Mexico, ready to have a female president… but indigenous women cannot govern in their villages.


Magdalena Hernández cuts branches with a machete before planting corn in Plan de Ayala, a village located in Las Margaritas, Chiapas

From four-thirty in the morning, the trickle of women, some of them girls, begins through the streets of a Tojolabal indigenous village in southeastern Mexico, still in darkness. They walk in silence. Some go to grind corn to later prepare breakfast tortillas and continue working at home. Others go to collect firewood that they bring on donkeys. Some hurry to finish their tasks to arrive punctually at school.

Hours later, it’s time to speak. A group of girls and boys settle into a classroom at the Plan de Ayala high school to reflect on their future, gender equality, and the role of women in this remote indigenous community in the state of Chiapas, the poorest in Mexico.

Jeydi Hernández, 17 years old, wants to be a veterinarian and play basketball, although her first attempt to form a team failed. “There were 12 of us, but my teammates got married, and only four of us remained.” Madaí Gómez, 18, complains about not being able to express her opinion in her own village. “They think women don’t know.”

Two indigenous women lead the discussion, attended by dozens of young people. Years ago, such an initiative would not have been so well received, say the educators. Change is coming, albeit slowly.

Seventy years ago, Mexican women gained the right to vote, and the country is preparing to elect its first female president. However, some indigenous women who will vote on June 2 still lack a voice in their own homes or communities.

In Plan de Ayala, like in other corners of Mexico, women cannot hold positions of authority. Men set the priorities. They decide how to allocate resources: repair the school or the park? They have a record of the 1,200 adult men in the community, but they can only speculate about the number of women, even though their names appear in the electoral census.

It is unclear how many communities in Mexico operate this way; there is no data on the subject. But it is one of the many contradictions faced by a marginalized part of the Mexican population for centuries.

However, more and more indigenous women are working to change this situation, little by little, thanks to the drive of the new generations.

Will Mexico’s next female president improve the living conditions of indigenous women?

Mexico has over 23 million indigenous people, nearly 20 percent of the population, and 65 percent of them live in poverty, according to official data from 2022. Women bear the brunt of this. Illiteracy among speakers of indigenous languages is 26 percent, compared to 4 percent among women who speak Spanish. The right to land ownership—which entails other communal rights—remains pending in much of the country.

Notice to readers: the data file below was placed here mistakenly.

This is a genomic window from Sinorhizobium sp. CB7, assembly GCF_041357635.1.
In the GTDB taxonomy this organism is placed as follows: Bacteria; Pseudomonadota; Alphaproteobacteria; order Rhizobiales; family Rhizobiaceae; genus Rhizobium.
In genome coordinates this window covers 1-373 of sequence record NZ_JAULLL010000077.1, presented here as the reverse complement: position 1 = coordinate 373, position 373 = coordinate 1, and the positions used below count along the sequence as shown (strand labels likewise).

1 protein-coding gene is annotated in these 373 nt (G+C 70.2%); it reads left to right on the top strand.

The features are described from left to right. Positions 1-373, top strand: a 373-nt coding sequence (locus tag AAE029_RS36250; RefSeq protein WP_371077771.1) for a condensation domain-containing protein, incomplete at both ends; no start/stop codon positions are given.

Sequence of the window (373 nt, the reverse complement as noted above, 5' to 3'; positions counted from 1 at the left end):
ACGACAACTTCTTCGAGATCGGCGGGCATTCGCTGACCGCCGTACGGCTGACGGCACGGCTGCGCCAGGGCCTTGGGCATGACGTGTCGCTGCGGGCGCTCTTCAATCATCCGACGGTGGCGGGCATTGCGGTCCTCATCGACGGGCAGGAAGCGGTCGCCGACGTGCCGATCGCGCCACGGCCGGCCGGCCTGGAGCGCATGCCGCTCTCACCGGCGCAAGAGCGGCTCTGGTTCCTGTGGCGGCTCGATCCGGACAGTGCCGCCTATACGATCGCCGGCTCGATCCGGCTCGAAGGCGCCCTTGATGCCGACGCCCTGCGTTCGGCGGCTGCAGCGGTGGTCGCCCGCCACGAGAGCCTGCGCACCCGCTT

Although neither of the two candidates, the ruling party’s Claudia Sheinbaum (the favorite) nor the opposition’s Xóchitl Gálvez, an indigenous woman, has spoken much about indigenous issues, women in this region do not hide their hope that a female president will address their most urgent needs related to health, education, and preventing gender-based violence.

The situation of indigenous peoples burst onto the international political scene from Chiapas in 1994, when the Zapatista Army of National Liberation (EZLN) declared war on the state. The Zapatista movement, which had an unusual participation of women, did not seek to seize power but rather to compel the government to take concrete actions to reduce racism, marginalization, and the neglect in which millions of people lived as the 21st century approached.

Twelve days of war and years of negotiation and political discussion—during which a Zapatista woman even spoke from the Congress podium—culminated in the 2001 constitutional reform that recognized the right of indigenous peoples to decide their internal forms of organization, preserve their language, land, and cultural identity, and improve access to basic rights such as healthcare and education.

This allowed many small indigenous communities to self-govern and opened the possibility for them to choose their leaders without national political influence. However, it also led the federal government to often turn a blind eye when local customs contradicted basic rights, such as gender equality.

After the Zapatista uprising, indigenous women felt encouraged to fight for their rights in their communities, and in some places—such as many towns in the state of Oaxaca—they succeeded. But poverty and inequality persist in many indigenous communities.

Source: El Financiero